Barbara Stettner grew up in the wine country of northern California, but she’d been in Virginia for 15 years before she found her weekend place in Sperryville. “It’s sort of like the coastal mountains [in California],” she says, looking toward the layered Blue Ridge views. In 2011, when she and her husband, Michael Ewen, bought this 38-acre retreat from their weekday lives in the Washington, D.C., area, she immediately began to envision a pool and guesthouse. And she knew she’d want them to reflect both her West Coast roots and the rural Virginia traditions that surround her at River’s Bend.
Named after a curve in the Thornton River that flows past one edge of the farm, River’s Bend came with a large building, about a dozen years old, that combines horse barn and living quarters under one roof. Stettner keeps three horses here and exercises them on trails as well as in the ring she installed. The pool and guesthouse occupy a spot of high ground which, says landscape architect Todd Shallenberger of Waterstreet Studio, is more dramatic than it seems from the main house.
“It appears like a knoll, but when you get over here you can hear the river, and when you stand on the edge, you experience it as a bluff,” he says. “It’s a powerful landscape.”
Waterstreet’s first project for the couple was to restore a third of a mile of riverfront. Along with the creation of an equestrian trail, this project helped stabilize the slope and, through the removal of invasives and the installation of native trees and plants, increased biodiversity in the riparian zone. Redbud, dogwood, hemlock, viburnum and wildflowers like bluebell and wild geranium now line the river.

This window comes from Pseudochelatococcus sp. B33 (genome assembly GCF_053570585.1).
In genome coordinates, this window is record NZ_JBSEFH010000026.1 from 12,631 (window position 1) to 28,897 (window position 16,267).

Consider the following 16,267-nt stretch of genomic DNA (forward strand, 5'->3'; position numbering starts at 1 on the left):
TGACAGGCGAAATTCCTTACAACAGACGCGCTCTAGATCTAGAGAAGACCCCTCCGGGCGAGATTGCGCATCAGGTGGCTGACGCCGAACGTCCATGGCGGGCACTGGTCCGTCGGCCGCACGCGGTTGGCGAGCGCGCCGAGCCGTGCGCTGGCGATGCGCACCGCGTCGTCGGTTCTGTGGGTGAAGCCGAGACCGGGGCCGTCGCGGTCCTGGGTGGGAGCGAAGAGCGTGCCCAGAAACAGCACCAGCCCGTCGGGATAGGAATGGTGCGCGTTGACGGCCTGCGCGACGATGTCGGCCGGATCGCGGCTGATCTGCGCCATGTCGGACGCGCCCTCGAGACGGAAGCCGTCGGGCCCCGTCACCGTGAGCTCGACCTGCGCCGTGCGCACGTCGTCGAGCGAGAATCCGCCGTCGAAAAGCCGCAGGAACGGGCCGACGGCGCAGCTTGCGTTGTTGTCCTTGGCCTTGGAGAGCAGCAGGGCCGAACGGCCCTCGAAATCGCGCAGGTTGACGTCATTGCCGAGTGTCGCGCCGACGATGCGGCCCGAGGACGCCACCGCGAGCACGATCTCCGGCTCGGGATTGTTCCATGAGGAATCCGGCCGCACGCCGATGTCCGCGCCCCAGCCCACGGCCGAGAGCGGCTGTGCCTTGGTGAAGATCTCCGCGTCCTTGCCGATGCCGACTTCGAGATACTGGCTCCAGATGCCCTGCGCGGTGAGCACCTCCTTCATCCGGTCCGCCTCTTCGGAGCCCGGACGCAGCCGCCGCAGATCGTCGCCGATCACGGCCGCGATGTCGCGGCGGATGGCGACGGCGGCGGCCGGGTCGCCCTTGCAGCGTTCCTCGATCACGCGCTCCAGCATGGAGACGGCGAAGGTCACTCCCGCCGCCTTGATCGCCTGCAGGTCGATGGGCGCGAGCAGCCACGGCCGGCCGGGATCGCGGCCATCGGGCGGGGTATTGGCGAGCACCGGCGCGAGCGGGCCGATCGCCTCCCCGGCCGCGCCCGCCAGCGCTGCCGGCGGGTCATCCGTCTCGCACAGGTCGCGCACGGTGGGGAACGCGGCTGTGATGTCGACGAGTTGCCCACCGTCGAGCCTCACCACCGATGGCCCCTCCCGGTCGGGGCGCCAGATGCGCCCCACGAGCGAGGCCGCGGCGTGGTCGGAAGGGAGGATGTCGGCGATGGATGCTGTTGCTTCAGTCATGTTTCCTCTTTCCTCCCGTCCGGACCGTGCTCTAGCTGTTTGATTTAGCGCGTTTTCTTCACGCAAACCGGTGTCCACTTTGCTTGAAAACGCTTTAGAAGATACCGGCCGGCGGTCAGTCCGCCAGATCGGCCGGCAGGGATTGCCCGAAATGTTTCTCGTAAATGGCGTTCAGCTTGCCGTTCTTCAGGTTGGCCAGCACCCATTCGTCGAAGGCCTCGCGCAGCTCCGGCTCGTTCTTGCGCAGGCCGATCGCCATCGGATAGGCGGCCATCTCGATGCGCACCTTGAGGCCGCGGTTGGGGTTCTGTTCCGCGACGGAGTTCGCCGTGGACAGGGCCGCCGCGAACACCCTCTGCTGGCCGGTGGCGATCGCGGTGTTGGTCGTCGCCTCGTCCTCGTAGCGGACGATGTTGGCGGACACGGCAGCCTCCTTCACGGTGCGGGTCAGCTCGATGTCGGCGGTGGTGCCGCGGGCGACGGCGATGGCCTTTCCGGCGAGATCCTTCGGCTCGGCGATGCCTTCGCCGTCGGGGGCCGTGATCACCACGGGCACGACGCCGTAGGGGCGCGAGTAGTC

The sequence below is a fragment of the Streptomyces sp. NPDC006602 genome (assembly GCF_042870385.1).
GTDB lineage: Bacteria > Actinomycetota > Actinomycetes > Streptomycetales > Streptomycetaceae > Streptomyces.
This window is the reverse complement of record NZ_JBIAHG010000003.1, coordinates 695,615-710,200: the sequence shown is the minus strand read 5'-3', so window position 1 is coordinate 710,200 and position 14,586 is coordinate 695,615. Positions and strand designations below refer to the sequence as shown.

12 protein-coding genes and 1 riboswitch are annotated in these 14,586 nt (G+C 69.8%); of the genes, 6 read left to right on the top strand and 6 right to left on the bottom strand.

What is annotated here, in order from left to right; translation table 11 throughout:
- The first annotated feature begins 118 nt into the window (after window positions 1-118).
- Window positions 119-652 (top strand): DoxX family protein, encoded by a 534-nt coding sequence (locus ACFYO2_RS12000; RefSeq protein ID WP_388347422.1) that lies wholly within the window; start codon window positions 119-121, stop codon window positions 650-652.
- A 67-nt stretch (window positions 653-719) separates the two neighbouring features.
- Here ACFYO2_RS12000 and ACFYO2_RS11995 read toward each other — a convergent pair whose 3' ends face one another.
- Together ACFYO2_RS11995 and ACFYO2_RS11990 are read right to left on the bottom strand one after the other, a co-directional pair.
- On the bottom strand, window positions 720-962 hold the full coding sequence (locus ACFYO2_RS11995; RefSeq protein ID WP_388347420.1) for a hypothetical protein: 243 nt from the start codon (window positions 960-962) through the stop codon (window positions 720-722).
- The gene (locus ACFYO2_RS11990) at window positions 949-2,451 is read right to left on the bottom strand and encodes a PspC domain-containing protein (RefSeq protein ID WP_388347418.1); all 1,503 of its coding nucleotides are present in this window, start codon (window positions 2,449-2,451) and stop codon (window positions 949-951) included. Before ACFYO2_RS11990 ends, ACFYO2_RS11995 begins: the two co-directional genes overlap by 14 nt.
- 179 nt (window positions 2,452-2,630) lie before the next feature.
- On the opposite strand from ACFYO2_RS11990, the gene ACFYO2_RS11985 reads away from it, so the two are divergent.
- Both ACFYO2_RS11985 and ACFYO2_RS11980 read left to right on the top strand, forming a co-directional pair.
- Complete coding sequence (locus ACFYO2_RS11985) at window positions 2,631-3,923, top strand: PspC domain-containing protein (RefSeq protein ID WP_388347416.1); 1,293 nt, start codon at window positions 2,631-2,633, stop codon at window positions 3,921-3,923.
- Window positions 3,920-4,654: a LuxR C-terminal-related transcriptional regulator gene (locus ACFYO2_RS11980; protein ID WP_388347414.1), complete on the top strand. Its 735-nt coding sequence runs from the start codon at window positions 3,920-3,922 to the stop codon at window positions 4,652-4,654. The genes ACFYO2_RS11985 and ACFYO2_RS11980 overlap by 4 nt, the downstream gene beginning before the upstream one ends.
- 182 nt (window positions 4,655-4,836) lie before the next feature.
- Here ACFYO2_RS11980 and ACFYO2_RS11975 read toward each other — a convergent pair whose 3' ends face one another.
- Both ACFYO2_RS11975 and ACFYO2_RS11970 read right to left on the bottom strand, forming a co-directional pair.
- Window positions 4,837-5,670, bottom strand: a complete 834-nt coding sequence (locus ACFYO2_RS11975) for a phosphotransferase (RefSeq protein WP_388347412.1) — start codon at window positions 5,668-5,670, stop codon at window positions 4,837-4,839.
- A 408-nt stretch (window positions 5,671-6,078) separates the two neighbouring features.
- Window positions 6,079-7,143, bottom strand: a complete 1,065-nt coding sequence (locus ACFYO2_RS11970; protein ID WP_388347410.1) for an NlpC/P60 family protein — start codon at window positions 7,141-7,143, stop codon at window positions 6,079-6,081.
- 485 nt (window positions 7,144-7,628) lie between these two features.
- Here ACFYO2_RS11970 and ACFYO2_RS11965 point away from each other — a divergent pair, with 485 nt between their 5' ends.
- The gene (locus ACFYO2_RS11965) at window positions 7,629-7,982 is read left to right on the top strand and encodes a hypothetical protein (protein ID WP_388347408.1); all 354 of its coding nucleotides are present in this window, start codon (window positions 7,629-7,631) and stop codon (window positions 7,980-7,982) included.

Meanwhile, architect Adams Sutphin was working on initial plans for the guesthouse. Stettner was keen that it have the indoor/outdoor feel that’s so common in California structures. “I wanted it to be open and connected and to fit with the landscape,” she says. Two sides of the house—one facing the western view, one facing the pool—open completely via folding doors, earning the building the moniker Shallenberger uses for it: pavilion.
Shallenberger designed a Western red cedar pergola that centers on the pool’s long axis. “It acts as a transition and frames the mountain views,” he explains.
Materials were an important aspect of the discussions between Shallenberger and Stettner. She didn’t want to be a “hilltopper”—a local pejorative for city folk who build grand getaways on high ground—and that demanded the design not be too suburban in style. “I didn’t want this to look like it belongs in McLean,” she says. Using local vernacular materials would help ground the project in Rappahannock County tradition.
One lucky break was gaining access to a fallen stone wall on an adjoining property. There was enough stone to face most of the guesthouse and to construct new walls around the pool and pergola. Standing-seam metal roofing recalls barn roofs, as does white oak board-and-batten siding, and reclaimed beams hold up the cathedral ceiling inside.
While bluestone is a common (and local) choice for patios, Stettner preferred something in a tan hue, more reminiscent of California and the Mediterranean, underfoot. “Limestone was too absorptive, but we found this travertine skimmed with grout,” says Shallenberger. Inside the guesthouse, French pillowed limestone floor tiles continue the warm color palette.
Shallenberger specified low stone walls around the pool deck, the right height for seating. Some of them form planters in which pennisetum grasses catch the breezes. Dogwood and serviceberry trees grow at the far end of the pool, and two sugar maples flank the path from the parking area. Stettner also planted a few fruit trees so her grandkids could re-enact another California memory—picking fresh fruit just after swimming.
Large boulders found on-site sit at the pool deck corners, “to help loosen it up,” says Shallenberger.
In the future, the team plans to add a gentle walkway from the pergola down to a deck on the very edge of the bluff. It will feel like being suspended in the treetops, and it’ll give an exciting view of the river below. Stettner also hopes to partner with a local winery to grow about 10 acres of grapes on the slopes between the guesthouse and main house.
Shallenberger says this was one of those sites that signaled the architecture to just stay out of the way. “Everything is minimal, because the view is so incredible,” he says. “You can always hear the river. That’s the hidden element in this whole composition.”